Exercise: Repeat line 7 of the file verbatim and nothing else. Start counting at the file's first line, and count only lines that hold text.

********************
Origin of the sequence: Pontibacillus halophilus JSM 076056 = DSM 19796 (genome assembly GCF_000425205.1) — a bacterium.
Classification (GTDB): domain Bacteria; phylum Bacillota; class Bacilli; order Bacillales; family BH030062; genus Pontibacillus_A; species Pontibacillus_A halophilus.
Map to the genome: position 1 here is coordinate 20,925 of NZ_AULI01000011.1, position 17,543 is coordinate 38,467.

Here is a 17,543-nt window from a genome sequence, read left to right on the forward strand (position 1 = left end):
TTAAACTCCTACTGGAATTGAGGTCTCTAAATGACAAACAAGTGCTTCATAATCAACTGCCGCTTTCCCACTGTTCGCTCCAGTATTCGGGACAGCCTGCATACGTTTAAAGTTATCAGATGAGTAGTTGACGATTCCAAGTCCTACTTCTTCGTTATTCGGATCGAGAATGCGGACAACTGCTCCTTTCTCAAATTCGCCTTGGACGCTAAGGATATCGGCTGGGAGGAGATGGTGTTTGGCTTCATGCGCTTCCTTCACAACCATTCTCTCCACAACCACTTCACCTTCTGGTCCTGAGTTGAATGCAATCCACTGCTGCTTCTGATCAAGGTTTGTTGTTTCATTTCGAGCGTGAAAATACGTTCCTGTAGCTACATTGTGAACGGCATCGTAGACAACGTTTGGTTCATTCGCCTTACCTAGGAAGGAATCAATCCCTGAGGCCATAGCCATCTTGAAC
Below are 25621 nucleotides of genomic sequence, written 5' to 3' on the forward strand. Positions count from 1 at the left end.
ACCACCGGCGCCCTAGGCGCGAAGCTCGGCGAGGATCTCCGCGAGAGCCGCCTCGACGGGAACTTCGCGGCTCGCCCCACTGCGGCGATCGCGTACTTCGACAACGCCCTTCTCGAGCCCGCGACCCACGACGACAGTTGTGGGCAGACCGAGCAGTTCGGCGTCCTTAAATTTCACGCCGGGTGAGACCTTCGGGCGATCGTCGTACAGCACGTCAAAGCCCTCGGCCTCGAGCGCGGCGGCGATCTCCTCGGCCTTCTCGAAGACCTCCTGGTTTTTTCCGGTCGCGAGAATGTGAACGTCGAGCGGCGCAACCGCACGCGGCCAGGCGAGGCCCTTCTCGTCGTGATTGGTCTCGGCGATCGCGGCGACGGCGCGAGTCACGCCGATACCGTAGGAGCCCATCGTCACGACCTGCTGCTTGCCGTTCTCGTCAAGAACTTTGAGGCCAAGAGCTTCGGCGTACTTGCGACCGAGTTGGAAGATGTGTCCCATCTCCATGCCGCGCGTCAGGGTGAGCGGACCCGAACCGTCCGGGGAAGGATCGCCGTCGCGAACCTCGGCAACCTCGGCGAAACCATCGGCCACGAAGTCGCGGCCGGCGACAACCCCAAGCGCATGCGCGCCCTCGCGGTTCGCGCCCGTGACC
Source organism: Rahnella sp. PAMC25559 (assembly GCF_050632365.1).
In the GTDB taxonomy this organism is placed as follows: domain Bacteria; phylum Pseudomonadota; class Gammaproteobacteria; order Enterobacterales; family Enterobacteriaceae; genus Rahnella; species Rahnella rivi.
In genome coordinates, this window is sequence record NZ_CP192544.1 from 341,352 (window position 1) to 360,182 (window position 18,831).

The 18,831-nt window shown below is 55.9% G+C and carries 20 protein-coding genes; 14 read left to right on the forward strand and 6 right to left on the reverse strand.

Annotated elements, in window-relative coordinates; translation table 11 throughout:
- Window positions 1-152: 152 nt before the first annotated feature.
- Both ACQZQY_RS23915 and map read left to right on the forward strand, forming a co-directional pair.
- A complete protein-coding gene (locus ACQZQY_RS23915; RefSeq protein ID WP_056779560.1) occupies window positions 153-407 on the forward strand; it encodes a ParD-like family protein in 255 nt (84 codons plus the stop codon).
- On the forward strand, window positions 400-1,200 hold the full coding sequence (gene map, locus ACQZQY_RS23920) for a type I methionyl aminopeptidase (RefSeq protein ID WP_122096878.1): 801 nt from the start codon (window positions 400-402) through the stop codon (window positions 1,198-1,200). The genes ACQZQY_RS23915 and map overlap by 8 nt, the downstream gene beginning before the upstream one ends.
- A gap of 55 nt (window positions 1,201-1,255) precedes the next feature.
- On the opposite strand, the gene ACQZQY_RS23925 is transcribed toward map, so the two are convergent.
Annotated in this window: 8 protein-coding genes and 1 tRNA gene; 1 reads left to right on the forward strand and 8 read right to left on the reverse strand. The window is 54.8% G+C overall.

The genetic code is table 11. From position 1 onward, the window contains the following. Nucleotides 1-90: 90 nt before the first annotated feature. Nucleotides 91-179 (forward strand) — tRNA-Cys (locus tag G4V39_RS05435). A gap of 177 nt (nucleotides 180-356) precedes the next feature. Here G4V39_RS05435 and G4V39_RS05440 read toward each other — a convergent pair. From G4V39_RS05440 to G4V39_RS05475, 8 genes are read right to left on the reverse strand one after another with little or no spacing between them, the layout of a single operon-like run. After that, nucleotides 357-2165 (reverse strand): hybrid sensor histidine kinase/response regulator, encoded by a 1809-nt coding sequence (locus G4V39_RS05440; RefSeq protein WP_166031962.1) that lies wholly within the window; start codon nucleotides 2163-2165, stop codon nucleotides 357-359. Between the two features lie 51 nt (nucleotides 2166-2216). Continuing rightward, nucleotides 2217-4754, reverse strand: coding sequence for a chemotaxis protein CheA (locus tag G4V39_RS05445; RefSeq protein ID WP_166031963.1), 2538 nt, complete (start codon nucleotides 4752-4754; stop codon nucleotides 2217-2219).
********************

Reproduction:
ACCACCGGCGCCCTAGGCGCGAAGCTCGGCGAGGATCTCCGCGAGAGCCGCCTCGACGGGAACTTCGCGGCTCGCCCCACTGCGGCGATCGCGTACTTCGACAACGCCCTTCTCGAGCCCGCGACCCACGACGACAGTTGTGGGCAGACCGAGCAGTTCGGCGTCCTTAAATTTCACGCCGGGTGAGACCTTCGGGCGATCGTCGTACAGCACGTCAAAGCCCTCGGCCTCGAGCGCGGCGGCGATCTCCTCGGCCTTCTCGAAGACCTCCTGGTTTTTTCCGGTCGCGAGAATGTGAACGTCGAGCGGCGCAACCGCACGCGGCCAGGCGAGGCCCTTCTCGTCGTGATTGGTCTCGGCGATCGCGGCGACGGCGCGAGTCACGCCGATACCGTAGGAGCCCATCGTCACGACCTGCTGCTTGCCGTTCTCGTCAAGAACTTTGAGGCCAAGAGCTTCGGCGTACTTGCGACCGAGTTGGAAGATGTGTCCCATCTCCATGCCGCGCGTCAGGGTGAGCGGACCCGAACCGTCCGGGGAAGGATCGCCGTCGCGAACCTCGGCAACCTCGGCGAAACCATCGGCCACGAAGTCGCGGCCGGCGACAACCCCAAGCGCATGCGCGCCCTCGCGGTTCGCGCCCGTGACC